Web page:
History of Mount Zion
Mount Zion (Hebrew: הַר צִיּוֹן, Har Tsiyyon; Arabic: جبل صهيون, Jabal Sahyoun) is a hill in the southern part of Jerusalem just outside the current walls of the Old City, but within the walls of the cityin the First and Second Temple periods.
The term Mount Zion has been used in the Biblical record as referring to the City of David (2 Samuel 5:7, 1 Chronicles 11:5; 1 Kings 8:1, 2 Chronicles 5:2). In more recent times the meaning of Zion has morphed into a general concept of Israel, hence Zionism as a recently coined word by Nathan Birnbaum in 1890 and then widely used by Theodor Herzl in his concept of the movement to patriotically reinhabit the land of Israel.
The name Mount Zion has over the years been referred to at different locations in and around Jerusalem, as its residents preserved the time-honoured name, but shifted the location they venerated as the focal point of Biblical Jerusalem to the site considered most appropriate in their own time.
The Biblical record says that King David and King Solomon were buried in the City of David. The record then defines the City of David as being at Mount Zion. Hence, by knowing the location of Mount Zion one gets to know the location of the City of David and thereby the location of the tomb of King David. By having confusion over the location the important sites become very hard to find. There is logically reasonable suggestion that the shift in referencing of locations referred to as Mount Zion, may have been a ploy to distract attention from the real site and to thereby confuse invading marauders from the obvious ill intent of plundering tombs of King David King Solomon and King Hezekiah.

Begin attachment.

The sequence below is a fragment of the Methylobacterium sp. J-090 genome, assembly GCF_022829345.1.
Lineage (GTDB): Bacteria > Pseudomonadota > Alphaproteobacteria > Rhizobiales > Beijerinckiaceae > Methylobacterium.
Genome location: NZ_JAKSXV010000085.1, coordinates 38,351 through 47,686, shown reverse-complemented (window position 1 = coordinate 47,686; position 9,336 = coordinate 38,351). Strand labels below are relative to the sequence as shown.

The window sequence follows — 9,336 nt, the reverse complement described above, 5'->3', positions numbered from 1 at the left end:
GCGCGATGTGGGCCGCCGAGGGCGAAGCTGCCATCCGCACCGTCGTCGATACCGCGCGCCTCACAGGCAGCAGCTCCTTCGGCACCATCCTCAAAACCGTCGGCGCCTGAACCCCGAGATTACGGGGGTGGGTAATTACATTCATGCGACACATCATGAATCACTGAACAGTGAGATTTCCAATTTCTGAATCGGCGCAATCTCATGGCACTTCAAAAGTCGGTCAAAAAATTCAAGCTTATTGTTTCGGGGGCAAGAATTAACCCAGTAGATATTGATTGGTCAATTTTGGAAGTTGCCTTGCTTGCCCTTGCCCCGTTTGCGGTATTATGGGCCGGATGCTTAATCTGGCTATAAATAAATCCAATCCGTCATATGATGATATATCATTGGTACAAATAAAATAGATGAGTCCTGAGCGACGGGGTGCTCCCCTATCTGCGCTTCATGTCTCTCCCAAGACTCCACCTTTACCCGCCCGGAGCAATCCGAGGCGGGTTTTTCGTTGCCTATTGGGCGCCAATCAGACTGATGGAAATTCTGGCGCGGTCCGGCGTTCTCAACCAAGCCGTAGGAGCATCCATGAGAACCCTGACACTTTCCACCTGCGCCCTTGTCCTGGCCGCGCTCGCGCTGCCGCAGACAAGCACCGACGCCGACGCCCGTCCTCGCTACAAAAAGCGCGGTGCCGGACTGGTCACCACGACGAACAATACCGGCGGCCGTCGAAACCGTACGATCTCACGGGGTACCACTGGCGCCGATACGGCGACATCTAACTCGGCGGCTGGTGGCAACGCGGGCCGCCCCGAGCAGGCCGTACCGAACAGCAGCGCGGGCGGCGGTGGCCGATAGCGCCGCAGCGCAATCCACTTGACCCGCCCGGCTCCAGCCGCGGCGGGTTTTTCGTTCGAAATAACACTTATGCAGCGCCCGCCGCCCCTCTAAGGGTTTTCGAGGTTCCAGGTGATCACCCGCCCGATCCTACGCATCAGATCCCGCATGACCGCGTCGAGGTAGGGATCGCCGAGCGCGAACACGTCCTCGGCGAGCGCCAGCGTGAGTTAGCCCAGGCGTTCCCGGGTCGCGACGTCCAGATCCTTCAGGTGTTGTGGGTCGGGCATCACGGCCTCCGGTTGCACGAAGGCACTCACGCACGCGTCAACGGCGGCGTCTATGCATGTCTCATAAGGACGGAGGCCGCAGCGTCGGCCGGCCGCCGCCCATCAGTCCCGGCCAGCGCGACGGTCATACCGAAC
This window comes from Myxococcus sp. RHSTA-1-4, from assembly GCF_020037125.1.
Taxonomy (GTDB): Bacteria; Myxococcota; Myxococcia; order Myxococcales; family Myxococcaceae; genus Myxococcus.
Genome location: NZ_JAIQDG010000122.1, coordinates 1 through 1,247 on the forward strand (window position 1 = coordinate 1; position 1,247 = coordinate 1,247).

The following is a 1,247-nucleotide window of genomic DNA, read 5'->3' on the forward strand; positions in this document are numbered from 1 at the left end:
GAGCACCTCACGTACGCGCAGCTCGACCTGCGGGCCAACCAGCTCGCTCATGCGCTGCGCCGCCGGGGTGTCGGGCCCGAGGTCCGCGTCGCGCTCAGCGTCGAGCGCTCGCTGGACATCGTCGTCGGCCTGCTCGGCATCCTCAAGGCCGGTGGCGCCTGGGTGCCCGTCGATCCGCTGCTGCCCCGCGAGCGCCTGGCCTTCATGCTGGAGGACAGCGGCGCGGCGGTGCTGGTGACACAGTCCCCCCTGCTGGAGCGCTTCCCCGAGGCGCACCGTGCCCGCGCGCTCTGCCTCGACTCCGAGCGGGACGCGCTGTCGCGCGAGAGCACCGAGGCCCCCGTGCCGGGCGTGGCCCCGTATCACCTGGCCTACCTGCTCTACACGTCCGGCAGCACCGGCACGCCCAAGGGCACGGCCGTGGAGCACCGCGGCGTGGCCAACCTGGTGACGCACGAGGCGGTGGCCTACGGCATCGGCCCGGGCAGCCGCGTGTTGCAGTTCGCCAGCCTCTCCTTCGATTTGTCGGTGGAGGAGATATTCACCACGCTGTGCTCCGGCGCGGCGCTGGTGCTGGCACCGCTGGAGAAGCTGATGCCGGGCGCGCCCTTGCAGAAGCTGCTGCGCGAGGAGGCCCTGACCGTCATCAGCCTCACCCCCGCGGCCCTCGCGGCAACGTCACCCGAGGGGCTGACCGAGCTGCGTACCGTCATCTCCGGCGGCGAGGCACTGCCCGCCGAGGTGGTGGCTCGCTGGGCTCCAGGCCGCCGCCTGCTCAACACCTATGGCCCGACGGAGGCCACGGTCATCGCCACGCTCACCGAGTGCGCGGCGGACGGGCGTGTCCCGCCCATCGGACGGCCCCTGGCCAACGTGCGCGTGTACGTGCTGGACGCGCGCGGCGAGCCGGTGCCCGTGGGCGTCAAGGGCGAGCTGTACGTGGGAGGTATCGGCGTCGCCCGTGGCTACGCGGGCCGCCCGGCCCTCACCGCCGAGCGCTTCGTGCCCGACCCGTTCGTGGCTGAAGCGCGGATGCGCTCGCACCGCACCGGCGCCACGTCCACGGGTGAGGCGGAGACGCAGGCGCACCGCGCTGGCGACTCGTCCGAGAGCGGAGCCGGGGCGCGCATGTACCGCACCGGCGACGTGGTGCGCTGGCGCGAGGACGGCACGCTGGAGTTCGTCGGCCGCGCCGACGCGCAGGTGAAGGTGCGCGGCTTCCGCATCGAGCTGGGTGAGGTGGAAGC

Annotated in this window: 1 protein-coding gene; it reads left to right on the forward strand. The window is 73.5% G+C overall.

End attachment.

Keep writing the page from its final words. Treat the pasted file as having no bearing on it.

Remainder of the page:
At first, Mount Zion was the name given to the Jebusite fortified city on the northern side of the Hinom Valley. According to the Book of Samuel, the Jebusite fortress was called the "stronghold of Zion" that was conquered by King David and then renamed and partially rebuilt by him as the "City of David", where he erected his palace.
Upper Eastern Hill (Temple Mount)
Once the First Temple was erected at the top of the Eastern Hill in Jerusalem there is evidence to suggest that use of the name "Mount Zion" migrated there too. With the Prophets of Israel warning of imminent destruction of the city due to the widespread practice of idolatory and wonten departure from the faith and it would seem logical to the concerned that the cherished locations were concealed. Such diversionary tactics are common even in modern times.
The identification of the pre-Israelite (Jebusite) and Israelite towns on the Eastern Hill is based on the existence of only one perennial water source in the area, the Gihon Spring, and on archaeological excavations revealing sections of the Bronze Age and Iron Age city walls and water systems.